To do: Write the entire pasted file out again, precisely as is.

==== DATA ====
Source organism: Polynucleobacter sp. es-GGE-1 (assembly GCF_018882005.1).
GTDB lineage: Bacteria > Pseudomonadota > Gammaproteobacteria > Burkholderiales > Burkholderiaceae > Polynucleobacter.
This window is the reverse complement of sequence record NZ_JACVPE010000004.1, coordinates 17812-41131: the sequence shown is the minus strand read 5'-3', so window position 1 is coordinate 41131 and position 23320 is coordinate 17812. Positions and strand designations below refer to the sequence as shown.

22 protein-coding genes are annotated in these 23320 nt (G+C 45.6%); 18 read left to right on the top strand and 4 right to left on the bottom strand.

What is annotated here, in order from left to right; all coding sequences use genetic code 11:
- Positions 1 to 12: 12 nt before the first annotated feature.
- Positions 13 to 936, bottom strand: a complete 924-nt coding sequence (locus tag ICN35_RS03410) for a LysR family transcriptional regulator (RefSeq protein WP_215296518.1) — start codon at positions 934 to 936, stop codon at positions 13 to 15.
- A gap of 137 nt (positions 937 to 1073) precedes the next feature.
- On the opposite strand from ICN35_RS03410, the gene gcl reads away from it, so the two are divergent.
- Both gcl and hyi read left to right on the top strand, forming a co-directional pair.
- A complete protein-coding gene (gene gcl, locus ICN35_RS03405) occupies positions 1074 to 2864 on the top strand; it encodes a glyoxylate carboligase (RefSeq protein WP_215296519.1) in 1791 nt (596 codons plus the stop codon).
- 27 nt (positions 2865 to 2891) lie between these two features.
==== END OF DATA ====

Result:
Source organism: Polynucleobacter sp. es-GGE-1 (assembly GCF_018882005.1).
GTDB lineage: Bacteria > Pseudomonadota > Gammaproteobacteria > Burkholderiales > Burkholderiaceae > Polynucleobacter.
This window is the reverse complement of sequence record NZ_JACVPE010000004.1, coordinates 17812-41131: the sequence shown is the minus strand read 5'-3', so window position 1 is coordinate 41131 and position 23320 is coordinate 17812. Positions and strand designations below refer to the sequence as shown.

22 protein-coding genes are annotated in these 23320 nt (G+C 45.6%); 18 read left to right on the top strand and 4 right to left on the bottom strand.

What is annotated here, in order from left to right; all coding sequences use genetic code 11:
- Positions 1 to 12: 12 nt before the first annotated feature.
- Positions 13 to 936, bottom strand: a complete 924-nt coding sequence (locus tag ICN35_RS03410) for a LysR family transcriptional regulator (RefSeq protein WP_215296518.1) — start codon at positions 934 to 936, stop codon at positions 13 to 15.
- A gap of 137 nt (positions 937 to 1073) precedes the next feature.
- On the opposite strand from ICN35_RS03410, the gene gcl reads away from it, so the two are divergent.
- Both gcl and hyi read left to right on the top strand, forming a co-directional pair.
- A complete protein-coding gene (gene gcl, locus ICN35_RS03405) occupies positions 1074 to 2864 on the top strand; it encodes a glyoxylate carboligase (RefSeq protein WP_215296519.1) in 1791 nt (596 codons plus the stop codon).
- 27 nt (positions 2865 to 2891) lie between these two features.